Mounting Type: Other
Size: 10 ft H, 8 ft W, 2 ft D
Weight: 500 lbs
Restored through the generous support of: Restoration through the generosity of Fred and Jami Pryor
Bender: Element Ten

Perhaps the most iconic neon sign in Kansas City history, our revolving Katz Drug Store sign makes a fitting centerpiece for the LUMI Neon Museum collection.

It all started in 1901 wen Isaac and Minnie Katz moved to Kansas City. Isaac earned $15 a week selling newspapers to railroad passengers at the Union Depot, then located in the west bottoms. With his savings, he opened a fruit stand in front of a nearby hotel. Ever the entrepreneur, Isaac recognized the benefit of advertising three apples for a dime when competitors were selling theirs for five cents each. Having sent for his brother in St. Paul, Minnesota, Isaac and Michael Katz opened two stores in downtown Kansas City in 1914, forming a business partnership that would last their lifetimes.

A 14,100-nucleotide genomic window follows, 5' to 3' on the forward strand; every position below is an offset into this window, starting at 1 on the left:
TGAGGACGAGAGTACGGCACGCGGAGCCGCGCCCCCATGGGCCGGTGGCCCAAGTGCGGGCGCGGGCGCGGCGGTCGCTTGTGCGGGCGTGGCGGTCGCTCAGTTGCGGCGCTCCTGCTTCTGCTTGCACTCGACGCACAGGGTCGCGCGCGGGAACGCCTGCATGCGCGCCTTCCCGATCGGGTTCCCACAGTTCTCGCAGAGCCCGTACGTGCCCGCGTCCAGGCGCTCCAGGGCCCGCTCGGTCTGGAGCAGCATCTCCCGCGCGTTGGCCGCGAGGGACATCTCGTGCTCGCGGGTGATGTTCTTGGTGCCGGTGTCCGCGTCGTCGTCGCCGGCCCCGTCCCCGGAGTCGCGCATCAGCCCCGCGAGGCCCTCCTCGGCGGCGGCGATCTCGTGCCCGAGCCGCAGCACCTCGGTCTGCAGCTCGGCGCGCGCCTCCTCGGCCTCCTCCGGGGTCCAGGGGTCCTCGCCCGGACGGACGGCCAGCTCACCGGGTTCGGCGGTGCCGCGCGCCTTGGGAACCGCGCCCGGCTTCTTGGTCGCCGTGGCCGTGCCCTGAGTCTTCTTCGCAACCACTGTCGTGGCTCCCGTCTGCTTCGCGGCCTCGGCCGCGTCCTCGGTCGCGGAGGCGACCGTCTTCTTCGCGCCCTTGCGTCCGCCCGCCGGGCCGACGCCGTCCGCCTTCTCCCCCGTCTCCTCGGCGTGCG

1917 and World War I brought a one-cent wartime tax on cigarettes. In one of the most famous and strategic moves in the company’s history Michael Katz decided to absorb the one-cent tax other stores passed along to their customers. The brothers posted signs stating, Cigarettes same old price—Katz pays the tax. As Isaac Katz would often say, “Fast nickels are better than slow dimes”.

The Katz brothers innate sense of marketing enabled the company to blossom: 65 stores in five midwestern states; $100 million annual sales; 250,000 customers per day; 3,000 employees; 120 registered pharmacists; 57 years in business.

The most famous Katz store by most accounts opened in December 1934 at the corner of Westport Road and Main Street in Kansas City, Missouri. With its art moderne building design and deco-inspired clock tower, it quickly became a destination for many Westport area residents.

Titled “World’s Leading Cut Rate Drug Store,” its 20,000 square feet with balcony supported two full floors of merchandise, fed 29 cash registers, and sold everything from women’s cosmetics to candy; from beer to cigars to pet monkeys; and of course banana splits at its soda fountain. It even had a deli and offered tire and auto service.

The store chain was sold to Skaggs Drug Company in 1971.